"Ants, Sex Chromosomes, and Social Evolution" by Dr Laurent Keller

Past Event

17 February 2014, 1:00pm - 2:30pm

Lecture Theatre, Oxford Martin School
34 Broad Street (corner of Holywell and Catte Streets), Oxford, OX1 3BD

This seminar is hosted by the Programme on Mind and Machine, an Oxford Martin School Programme and The Centre for Neural Circuts and Behaviour

Speaker: Dr Laurent Keller, Director, Department of Ecology and Evolution, University of Lausanne

Summary: The fire ant Solenopsis invicta is characterized by a social polymorphism. In the monogyne social form colonies always contain a single queen, whereas polygynous colonies contain numerous queens. The two social forms differ in many other important aspects of their biology, including the level of aggression between colonies and how new colonies are initiated. These important behavioural differences are also associated with a suite of morphological and life-history differences, including queen fecundity, their tendency to accumulate fat during sexual maturation, the odour of mature queens, the number of sperm produced by males, and the size of workers. In this talk I will show that all these differences are mediated by a pair of heteromorphic chromosomes that have many of the key properties of sex chromosomes.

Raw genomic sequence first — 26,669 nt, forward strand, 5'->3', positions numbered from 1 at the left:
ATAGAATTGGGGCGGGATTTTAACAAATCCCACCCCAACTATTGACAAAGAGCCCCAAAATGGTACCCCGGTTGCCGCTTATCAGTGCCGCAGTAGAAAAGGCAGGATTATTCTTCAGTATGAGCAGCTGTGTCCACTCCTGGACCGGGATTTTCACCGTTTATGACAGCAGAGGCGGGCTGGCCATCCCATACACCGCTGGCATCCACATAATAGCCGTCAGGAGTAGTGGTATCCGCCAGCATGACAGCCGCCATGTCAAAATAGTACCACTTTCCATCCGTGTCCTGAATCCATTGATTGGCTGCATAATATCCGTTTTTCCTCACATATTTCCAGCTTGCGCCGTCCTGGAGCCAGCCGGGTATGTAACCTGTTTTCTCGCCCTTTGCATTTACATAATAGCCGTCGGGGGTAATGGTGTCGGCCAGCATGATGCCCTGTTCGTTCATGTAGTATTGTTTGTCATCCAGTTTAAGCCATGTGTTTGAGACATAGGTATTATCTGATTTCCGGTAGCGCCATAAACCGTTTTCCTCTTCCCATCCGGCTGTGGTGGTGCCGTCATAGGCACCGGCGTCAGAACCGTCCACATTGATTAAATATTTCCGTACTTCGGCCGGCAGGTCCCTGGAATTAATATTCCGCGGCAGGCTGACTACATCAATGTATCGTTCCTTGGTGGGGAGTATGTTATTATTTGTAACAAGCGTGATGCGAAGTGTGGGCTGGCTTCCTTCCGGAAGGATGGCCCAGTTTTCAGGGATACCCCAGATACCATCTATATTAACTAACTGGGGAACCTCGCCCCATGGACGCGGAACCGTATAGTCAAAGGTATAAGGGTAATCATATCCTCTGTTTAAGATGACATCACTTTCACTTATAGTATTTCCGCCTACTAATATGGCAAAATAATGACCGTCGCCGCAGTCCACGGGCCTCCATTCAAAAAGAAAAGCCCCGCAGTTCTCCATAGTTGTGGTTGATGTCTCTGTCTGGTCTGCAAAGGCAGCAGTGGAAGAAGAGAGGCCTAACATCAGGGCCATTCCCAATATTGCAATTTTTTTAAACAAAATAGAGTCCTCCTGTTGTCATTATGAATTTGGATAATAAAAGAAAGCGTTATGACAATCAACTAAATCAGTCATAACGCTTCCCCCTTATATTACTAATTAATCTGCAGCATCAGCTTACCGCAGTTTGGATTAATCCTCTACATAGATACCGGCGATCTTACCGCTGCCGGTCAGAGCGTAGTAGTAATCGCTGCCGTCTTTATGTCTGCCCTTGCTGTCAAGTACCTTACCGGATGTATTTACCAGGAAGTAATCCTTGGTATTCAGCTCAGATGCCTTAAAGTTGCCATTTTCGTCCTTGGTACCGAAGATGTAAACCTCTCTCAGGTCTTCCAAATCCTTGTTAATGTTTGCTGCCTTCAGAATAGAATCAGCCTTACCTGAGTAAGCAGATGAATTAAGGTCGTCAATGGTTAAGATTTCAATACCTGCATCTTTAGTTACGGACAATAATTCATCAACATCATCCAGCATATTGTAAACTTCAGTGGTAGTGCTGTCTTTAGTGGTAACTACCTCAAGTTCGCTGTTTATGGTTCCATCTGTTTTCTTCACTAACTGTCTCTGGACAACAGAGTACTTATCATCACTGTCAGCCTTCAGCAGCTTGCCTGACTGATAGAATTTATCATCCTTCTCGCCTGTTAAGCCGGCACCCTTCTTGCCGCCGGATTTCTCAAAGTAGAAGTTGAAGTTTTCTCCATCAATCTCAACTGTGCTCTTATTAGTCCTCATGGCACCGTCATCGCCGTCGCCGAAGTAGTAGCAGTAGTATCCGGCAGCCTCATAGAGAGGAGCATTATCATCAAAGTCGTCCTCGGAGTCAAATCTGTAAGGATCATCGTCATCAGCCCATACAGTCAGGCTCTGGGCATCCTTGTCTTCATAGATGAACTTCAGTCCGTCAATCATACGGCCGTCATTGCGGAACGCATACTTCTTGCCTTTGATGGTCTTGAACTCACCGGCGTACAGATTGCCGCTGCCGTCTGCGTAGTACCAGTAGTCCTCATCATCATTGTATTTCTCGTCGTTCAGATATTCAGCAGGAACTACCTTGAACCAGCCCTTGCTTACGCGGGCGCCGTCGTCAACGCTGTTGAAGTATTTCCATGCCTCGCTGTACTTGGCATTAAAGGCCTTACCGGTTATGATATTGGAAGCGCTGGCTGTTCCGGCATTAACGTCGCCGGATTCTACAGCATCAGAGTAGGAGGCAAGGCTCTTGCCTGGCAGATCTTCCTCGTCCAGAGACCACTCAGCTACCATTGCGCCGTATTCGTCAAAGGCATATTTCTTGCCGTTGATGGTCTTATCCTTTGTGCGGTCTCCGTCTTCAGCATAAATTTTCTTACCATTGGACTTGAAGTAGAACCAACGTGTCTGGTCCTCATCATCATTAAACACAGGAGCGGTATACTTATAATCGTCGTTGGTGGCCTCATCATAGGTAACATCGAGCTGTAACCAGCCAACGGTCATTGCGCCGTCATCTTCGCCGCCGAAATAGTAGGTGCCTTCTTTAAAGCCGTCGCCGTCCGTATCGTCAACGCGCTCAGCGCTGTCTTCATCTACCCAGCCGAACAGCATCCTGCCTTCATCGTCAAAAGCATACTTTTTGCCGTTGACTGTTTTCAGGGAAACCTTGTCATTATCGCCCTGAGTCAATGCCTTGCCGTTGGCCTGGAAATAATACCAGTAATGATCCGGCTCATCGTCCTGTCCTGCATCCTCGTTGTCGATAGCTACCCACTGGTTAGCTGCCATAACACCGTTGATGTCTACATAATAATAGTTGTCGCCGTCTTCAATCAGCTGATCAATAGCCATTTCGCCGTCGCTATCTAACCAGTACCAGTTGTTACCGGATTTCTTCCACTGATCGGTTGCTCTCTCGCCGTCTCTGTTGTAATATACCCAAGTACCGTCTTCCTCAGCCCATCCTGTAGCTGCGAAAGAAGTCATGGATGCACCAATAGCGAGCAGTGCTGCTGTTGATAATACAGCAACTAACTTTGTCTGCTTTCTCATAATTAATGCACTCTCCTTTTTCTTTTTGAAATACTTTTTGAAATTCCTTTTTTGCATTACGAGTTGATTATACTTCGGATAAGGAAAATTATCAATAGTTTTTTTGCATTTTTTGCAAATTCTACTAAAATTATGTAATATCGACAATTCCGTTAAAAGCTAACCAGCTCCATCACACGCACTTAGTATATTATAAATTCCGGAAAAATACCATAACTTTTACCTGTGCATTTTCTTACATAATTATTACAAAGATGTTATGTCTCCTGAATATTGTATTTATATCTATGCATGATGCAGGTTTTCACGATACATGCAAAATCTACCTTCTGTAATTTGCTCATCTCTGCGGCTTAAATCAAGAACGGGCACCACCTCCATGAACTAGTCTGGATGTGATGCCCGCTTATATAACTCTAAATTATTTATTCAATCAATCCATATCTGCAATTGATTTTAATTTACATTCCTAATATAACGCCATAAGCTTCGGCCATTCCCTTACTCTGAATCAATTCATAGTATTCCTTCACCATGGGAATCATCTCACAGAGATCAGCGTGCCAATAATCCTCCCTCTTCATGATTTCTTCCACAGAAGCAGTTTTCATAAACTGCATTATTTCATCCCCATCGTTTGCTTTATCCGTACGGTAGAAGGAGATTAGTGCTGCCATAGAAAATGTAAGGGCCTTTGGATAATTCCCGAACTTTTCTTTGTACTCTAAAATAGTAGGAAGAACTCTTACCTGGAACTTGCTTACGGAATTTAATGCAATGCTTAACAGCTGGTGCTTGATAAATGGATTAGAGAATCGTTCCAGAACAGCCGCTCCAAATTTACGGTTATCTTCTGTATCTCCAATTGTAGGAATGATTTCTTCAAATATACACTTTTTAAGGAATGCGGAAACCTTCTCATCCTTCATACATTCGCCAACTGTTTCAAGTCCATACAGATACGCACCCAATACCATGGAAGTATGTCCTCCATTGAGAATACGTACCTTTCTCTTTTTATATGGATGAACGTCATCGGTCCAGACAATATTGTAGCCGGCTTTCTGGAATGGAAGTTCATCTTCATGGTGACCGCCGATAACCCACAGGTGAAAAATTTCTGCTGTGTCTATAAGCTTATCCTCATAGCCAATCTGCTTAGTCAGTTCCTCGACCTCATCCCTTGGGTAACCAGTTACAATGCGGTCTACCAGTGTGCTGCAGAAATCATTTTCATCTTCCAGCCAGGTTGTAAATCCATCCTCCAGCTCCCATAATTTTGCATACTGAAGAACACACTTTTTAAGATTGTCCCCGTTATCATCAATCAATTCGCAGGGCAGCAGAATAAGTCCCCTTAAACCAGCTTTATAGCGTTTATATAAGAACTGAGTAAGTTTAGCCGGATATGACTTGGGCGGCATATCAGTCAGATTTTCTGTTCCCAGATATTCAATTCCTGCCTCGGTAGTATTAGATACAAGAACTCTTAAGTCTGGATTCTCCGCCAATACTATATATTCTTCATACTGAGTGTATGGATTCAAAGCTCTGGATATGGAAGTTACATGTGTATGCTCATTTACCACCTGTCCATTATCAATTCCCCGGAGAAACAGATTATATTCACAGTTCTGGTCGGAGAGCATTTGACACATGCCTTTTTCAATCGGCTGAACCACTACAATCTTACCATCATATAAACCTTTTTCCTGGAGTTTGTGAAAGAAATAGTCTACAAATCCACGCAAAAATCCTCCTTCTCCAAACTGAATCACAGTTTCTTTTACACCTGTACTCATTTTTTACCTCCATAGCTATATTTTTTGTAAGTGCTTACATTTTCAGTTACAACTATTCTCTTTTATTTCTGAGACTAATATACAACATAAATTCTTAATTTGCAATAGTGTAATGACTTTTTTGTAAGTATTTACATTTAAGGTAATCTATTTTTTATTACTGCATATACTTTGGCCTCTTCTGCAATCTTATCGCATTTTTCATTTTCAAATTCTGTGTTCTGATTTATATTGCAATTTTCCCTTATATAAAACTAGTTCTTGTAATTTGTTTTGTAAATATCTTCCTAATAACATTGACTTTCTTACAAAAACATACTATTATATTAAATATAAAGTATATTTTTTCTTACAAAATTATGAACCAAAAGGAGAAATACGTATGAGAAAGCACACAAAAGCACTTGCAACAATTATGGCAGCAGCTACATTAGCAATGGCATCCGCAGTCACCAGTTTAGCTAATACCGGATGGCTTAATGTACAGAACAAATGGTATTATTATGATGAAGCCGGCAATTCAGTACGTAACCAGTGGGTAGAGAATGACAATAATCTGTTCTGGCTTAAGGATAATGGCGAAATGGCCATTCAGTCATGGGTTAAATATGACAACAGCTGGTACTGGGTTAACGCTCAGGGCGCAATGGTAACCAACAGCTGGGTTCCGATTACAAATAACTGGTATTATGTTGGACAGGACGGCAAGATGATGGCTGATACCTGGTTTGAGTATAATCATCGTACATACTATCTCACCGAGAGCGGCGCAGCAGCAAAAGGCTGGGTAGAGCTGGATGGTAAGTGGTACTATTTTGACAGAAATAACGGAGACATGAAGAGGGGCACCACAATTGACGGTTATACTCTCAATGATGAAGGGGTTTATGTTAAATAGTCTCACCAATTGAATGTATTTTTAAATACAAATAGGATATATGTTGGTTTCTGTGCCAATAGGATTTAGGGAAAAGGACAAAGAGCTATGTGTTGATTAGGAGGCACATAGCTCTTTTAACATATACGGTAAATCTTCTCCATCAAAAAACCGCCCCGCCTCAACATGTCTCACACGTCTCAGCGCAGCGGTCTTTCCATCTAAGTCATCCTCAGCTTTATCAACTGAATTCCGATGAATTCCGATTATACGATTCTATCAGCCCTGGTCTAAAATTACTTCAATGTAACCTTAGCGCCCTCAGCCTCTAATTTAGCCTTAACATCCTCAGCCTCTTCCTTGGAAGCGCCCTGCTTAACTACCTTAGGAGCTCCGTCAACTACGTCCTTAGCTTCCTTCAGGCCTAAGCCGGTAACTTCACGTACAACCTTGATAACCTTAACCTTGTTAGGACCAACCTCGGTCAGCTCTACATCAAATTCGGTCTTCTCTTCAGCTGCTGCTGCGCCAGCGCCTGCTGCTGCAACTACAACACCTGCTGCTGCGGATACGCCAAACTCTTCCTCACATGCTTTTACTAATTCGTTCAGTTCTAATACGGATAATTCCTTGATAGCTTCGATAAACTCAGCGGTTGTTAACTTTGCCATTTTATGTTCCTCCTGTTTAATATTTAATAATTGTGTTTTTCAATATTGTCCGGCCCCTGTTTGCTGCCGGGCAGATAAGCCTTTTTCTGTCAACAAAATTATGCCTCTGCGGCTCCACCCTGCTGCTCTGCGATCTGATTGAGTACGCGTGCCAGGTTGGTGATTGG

For more information please contact Fiona Woods, fiona.woods@cncb.ox.ac.uk